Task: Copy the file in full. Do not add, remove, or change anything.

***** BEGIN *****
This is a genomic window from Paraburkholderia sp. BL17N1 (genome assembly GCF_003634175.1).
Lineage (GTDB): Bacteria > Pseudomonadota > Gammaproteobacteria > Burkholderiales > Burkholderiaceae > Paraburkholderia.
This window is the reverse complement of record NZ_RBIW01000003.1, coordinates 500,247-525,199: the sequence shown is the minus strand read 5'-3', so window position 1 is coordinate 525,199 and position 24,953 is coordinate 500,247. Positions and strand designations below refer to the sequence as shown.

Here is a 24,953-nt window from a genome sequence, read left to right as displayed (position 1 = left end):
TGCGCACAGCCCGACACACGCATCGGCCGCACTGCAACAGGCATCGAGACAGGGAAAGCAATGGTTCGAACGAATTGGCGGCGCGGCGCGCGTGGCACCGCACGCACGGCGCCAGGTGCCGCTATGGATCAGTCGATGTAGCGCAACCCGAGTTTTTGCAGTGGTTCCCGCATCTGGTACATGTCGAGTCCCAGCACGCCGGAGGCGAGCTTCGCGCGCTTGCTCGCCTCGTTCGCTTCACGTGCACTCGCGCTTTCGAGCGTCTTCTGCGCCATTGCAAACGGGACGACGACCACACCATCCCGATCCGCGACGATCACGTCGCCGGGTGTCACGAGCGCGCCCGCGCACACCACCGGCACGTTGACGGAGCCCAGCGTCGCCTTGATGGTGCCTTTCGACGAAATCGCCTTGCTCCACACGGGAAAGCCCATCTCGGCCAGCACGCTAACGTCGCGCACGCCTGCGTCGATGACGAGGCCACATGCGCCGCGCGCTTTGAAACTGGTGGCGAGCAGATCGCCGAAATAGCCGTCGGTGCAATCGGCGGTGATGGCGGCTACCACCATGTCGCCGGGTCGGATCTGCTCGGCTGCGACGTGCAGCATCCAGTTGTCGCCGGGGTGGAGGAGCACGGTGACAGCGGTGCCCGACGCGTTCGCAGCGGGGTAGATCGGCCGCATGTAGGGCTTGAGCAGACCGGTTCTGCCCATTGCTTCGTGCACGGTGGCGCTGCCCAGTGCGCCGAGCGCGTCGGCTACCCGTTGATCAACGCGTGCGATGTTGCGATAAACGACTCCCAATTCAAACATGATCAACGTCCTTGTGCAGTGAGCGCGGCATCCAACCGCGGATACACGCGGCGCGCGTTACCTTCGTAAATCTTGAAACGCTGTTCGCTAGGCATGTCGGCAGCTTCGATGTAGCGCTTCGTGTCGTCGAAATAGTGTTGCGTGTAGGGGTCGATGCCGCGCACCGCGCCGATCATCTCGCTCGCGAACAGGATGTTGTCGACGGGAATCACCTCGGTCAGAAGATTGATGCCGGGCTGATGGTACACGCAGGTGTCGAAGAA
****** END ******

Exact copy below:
This is a genomic window from Paraburkholderia sp. BL17N1 (genome assembly GCF_003634175.1).
Lineage (GTDB): Bacteria > Pseudomonadota > Gammaproteobacteria > Burkholderiales > Burkholderiaceae > Paraburkholderia.
This window is the reverse complement of record NZ_RBIW01000003.1, coordinates 500,247-525,199: the sequence shown is the minus strand read 5'-3', so window position 1 is coordinate 525,199 and position 24,953 is coordinate 500,247. Positions and strand designations below refer to the sequence as shown.

Here is a 24,953-nt window from a genome sequence, read left to right as displayed (position 1 = left end):
TGCGCACAGCCCGACACACGCATCGGCCGCACTGCAACAGGCATCGAGACAGGGAAAGCAATGGTTCGAACGAATTGGCGGCGCGGCGCGCGTGGCACCGCACGCACGGCGCCAGGTGCCGCTATGGATCAGTCGATGTAGCGCAACCCGAGTTTTTGCAGTGGTTCCCGCATCTGGTACATGTCGAGTCCCAGCACGCCGGAGGCGAGCTTCGCGCGCTTGCTCGCCTCGTTCGCTTCACGTGCACTCGCGCTTTCGAGCGTCTTCTGCGCCATTGCAAACGGGACGACGACCACACCATCCCGATCCGCGACGATCACGTCGCCGGGTGTCACGAGCGCGCCCGCGCACACCACCGGCACGTTGACGGAGCCCAGCGTCGCCTTGATGGTGCCTTTCGACGAAATCGCCTTGCTCCACACGGGAAAGCCCATCTCGGCCAGCACGCTAACGTCGCGCACGCCTGCGTCGATGACGAGGCCACATGCGCCGCGCGCTTTGAAACTGGTGGCGAGCAGATCGCCGAAATAGCCGTCGGTGCAATCGGCGGTGATGGCGGCTACCACCATGTCGCCGGGTCGGATCTGCTCGGCTGCGACGTGCAGCATCCAGTTGTCGCCGGGGTGGAGGAGCACGGTGACAGCGGTGCCCGACGCGTTCGCAGCGGGGTAGATCGGCCGCATGTAGGGCTTGAGCAGACCGGTTCTGCCCATTGCTTCGTGCACGGTGGCGCTGCCCAGTGCGCCGAGCGCGTCGGCTACCCGTTGATCAACGCGTGCGATGTTGCGATAAACGACTCCCAATTCAAACATGATCAACGTCCTTGTGCAGTGAGCGCGGCATCCAACCGCGGATACACGCGGCGCGCGTTACCTTCGTAAATCTTGAAACGCTGTTCGCTAGGCATGTCGGCAGCTTCGATGTAGCGCTTCGTGTCGTCGAAATAGTGTTGCGTGTAGGGGTCGATGCCGCGCACCGCGCCGATCATCTCGCTCGCGAACAGGATGTTGTCGACGGGAATCACCTCGGTCAGAAGATTGATGCCGGGCTGATGGTACACGCAGGTGTCGAAGAA